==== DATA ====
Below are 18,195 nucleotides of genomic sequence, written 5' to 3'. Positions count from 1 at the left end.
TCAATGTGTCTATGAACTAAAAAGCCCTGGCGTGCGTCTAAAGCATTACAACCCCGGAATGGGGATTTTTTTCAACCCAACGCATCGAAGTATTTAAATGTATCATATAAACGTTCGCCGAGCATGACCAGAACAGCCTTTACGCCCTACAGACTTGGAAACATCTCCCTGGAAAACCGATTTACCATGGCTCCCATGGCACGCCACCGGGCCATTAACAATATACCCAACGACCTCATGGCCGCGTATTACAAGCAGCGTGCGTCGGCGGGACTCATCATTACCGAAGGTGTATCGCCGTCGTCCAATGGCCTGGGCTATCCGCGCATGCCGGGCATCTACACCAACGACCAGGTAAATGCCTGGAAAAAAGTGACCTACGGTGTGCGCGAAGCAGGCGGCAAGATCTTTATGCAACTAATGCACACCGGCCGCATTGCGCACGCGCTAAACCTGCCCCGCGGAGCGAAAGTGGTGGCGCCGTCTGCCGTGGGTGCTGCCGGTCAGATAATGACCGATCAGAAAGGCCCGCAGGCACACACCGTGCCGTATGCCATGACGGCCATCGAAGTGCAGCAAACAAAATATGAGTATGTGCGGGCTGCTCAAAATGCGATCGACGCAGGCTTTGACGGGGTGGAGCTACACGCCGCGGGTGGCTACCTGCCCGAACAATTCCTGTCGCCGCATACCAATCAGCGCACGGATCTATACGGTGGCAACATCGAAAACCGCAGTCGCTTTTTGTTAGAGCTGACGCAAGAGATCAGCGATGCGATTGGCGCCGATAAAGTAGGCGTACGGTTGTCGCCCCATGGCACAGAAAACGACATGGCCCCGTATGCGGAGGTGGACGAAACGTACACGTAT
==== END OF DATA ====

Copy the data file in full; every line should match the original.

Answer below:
Below are 18,195 nucleotides of genomic sequence, written 5' to 3'. Positions count from 1 at the left end.
TCAATGTGTCTATGAACTAAAAAGCCCTGGCGTGCGTCTAAAGCATTACAACCCCGGAATGGGGATTTTTTTCAACCCAACGCATCGAAGTATTTAAATGTATCATATAAACGTTCGCCGAGCATGACCAGAACAGCCTTTACGCCCTACAGACTTGGAAACATCTCCCTGGAAAACCGATTTACCATGGCTCCCATGGCACGCCACCGGGCCATTAACAATATACCCAACGACCTCATGGCCGCGTATTACAAGCAGCGTGCGTCGGCGGGACTCATCATTACCGAAGGTGTATCGCCGTCGTCCAATGGCCTGGGCTATCCGCGCATGCCGGGCATCTACACCAACGACCAGGTAAATGCCTGGAAAAAAGTGACCTACGGTGTGCGCGAAGCAGGCGGCAAGATCTTTATGCAACTAATGCACACCGGCCGCATTGCGCACGCGCTAAACCTGCCCCGCGGAGCGAAAGTGGTGGCGCCGTCTGCCGTGGGTGCTGCCGGTCAGATAATGACCGATCAGAAAGGCCCGCAGGCACACACCGTGCCGTATGCCATGACGGCCATCGAAGTGCAGCAAACAAAATATGAGTATGTGCGGGCTGCTCAAAATGCGATCGACGCAGGCTTTGACGGGGTGGAGCTACACGCCGCGGGTGGCTACCTGCCCGAACAATTCCTGTCGCCGCATACCAATCAGCGCACGGATCTATACGGTGGCAACATCGAAAACCGCAGTCGCTTTTTGTTAGAGCTGACGCAAGAGATCAGCGATGCGATTGGCGCCGATAAAGTAGGCGTACGGTTGTCGCCCCATGGCACAGAAAACGACATGGCCCCGTATGCGGAGGTGGACGAAACGTACACGTAT